Haute Chef is a unique “meal kit” concept, built around incredible cooking experiences. They send a box of pre-measured, labeled ingredients along with easy to follow step-by-step instructions, to put together a truly gourmet dish in your home kitchen. No hassles of planning, shopping, measuring. It couldn’t get any simpler, trust me.

 

Whew! I decided to give their Chicken Cafreal a shot. Of course I knew how to prepare it, but their recipe was interesting and I loved the way they suggested we serve it with veggies and the akhrot or walnut dip, instead of a basic salad we often eat with.

Curated by chefs trained at the Culinary Institute of America (CIA), the recipes are simple enough keeping novice cooks in mind.

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The ingredients struck me as fresh and of an outstanding quality. The recipe and instructions too, were easy to comprehend.

The green marinade, I must confess, was quite different from the one we make at home and are used to. We add lime juice or Goan vinegar in our green marinade masala. This one was more like a spicy coriander and mint chutney. But produced delicious results nevertheless.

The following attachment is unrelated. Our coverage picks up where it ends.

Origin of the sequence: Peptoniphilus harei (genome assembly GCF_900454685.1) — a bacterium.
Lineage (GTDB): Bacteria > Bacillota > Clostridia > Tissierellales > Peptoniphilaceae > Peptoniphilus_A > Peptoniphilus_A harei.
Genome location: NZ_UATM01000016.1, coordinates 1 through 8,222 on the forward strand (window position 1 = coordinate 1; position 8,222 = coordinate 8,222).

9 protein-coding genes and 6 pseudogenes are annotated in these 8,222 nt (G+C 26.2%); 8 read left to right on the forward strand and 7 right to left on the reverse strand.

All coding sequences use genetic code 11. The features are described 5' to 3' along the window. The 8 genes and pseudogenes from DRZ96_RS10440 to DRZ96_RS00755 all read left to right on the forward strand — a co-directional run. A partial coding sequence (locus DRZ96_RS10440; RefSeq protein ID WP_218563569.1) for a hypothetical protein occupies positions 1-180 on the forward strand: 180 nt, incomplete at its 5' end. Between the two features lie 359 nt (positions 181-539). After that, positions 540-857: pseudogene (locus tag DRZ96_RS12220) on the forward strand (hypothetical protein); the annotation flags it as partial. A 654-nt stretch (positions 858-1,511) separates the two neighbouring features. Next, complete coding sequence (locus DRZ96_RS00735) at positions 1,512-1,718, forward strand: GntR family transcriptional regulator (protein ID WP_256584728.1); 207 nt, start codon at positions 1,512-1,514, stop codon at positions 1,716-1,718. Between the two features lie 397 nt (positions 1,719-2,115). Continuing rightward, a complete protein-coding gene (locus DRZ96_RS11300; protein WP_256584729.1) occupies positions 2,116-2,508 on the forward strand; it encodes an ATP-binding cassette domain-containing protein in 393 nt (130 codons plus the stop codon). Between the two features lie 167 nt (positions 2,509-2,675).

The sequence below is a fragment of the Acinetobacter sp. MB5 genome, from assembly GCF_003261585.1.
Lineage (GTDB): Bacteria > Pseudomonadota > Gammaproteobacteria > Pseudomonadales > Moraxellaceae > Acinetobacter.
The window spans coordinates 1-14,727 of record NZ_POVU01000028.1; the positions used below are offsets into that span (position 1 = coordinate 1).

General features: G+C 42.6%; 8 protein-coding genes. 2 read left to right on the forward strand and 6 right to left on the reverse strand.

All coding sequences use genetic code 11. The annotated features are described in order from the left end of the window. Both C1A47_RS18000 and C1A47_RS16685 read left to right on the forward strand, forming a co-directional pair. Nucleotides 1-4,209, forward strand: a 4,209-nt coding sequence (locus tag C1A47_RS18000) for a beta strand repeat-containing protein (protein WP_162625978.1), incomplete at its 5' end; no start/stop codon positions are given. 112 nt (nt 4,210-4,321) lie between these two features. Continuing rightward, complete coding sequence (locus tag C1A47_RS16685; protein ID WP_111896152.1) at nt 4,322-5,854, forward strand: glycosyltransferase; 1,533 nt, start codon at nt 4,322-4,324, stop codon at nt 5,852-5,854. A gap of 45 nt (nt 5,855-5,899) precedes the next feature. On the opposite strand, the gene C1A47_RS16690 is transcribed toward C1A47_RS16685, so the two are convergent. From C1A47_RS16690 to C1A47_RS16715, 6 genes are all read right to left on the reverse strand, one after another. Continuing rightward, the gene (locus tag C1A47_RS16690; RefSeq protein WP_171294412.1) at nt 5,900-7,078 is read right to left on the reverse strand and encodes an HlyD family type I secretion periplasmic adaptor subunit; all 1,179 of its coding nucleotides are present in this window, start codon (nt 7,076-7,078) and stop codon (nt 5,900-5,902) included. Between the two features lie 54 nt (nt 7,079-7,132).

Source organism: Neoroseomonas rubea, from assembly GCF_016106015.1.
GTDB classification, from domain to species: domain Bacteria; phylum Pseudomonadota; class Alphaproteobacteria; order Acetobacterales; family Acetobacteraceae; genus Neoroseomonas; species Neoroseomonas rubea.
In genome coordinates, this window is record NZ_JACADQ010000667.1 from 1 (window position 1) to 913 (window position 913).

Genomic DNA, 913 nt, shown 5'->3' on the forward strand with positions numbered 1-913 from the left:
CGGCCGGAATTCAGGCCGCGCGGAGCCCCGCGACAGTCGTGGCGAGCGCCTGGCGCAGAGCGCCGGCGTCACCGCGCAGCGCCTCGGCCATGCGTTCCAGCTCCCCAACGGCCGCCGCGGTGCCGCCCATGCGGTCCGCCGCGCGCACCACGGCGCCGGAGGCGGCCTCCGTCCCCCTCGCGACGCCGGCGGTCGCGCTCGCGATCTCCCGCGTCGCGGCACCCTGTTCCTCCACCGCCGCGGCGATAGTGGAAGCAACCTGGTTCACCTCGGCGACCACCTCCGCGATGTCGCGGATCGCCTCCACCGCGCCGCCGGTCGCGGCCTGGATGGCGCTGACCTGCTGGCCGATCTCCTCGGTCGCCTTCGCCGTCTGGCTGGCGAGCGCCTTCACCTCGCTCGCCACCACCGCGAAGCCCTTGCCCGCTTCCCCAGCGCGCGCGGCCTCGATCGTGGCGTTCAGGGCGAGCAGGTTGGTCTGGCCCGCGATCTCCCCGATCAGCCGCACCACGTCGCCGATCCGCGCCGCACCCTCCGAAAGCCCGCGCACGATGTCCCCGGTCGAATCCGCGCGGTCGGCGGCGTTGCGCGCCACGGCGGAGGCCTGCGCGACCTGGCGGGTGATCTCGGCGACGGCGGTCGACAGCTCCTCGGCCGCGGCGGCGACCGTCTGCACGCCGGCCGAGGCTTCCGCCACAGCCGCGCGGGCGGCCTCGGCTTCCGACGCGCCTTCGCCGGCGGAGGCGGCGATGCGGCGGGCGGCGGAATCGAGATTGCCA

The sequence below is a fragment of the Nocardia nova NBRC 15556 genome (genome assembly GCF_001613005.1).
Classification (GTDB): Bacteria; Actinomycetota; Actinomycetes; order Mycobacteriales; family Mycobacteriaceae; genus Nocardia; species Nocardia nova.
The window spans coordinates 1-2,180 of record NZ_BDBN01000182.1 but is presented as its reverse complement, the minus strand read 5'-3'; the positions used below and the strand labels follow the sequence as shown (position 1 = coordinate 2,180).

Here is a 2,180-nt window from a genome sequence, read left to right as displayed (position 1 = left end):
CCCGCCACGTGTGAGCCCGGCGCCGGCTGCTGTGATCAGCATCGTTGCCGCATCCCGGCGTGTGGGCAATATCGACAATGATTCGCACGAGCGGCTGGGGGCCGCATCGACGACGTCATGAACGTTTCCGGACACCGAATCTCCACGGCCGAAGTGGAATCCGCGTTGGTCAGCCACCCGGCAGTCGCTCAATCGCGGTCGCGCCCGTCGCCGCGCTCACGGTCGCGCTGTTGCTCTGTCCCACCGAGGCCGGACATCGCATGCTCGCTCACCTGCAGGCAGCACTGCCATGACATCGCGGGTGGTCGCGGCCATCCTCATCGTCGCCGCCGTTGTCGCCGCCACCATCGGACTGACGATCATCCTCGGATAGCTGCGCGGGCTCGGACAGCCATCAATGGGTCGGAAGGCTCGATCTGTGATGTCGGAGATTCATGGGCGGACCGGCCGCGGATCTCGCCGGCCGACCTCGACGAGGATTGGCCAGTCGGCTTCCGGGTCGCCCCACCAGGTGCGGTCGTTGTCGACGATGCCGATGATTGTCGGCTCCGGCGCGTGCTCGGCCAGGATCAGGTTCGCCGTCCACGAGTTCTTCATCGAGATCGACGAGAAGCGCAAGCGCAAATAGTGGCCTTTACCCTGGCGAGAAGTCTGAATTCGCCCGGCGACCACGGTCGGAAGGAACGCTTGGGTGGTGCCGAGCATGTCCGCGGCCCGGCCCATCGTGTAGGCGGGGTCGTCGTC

Also, our first marinade is generally not just salt and lime, as mentioned in this recipe, but a garlic ginger paste too.

I followed the recipe, faithfully and yes, was rewarded with a flavoursome, spicy Chicken Cafreal, in 35 minutes. I relished it with the veg crudites and akhrot aioli. This one was fairly different from the cafreal I am used to. And that is what made it so unique. That little twist, I guess, was needed.

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The Haute Chef boxes come well-packed with fresh ingredients, simple instructions and the meals are definitely a value for money. What’s more, you are elated as you have made it all by yourself.

Batti ka chop with pineapple chutney and gur imli chutney, Amritsari masala paneer with tajini raita, sarson ka saag ki tikki with makki salsa, are some of their other avant garde offerings which are enticing me. Fusion and fun stuff. I like it. Waiting to try some more for sure.

Rating : 3.5/5

 

 

A Little Bit of Gujarat On My Plate

The sweet-sour taste of Gujarati food is what draws me to it and always has. I love the way, the hint of sweetness, enhances the other latent flavours. With my fetish for this cuisine, I found myself heading to Sofitel Mumbai BKC for their Padharo Gujarat food festival complete with dance, folk music, puppet shows et al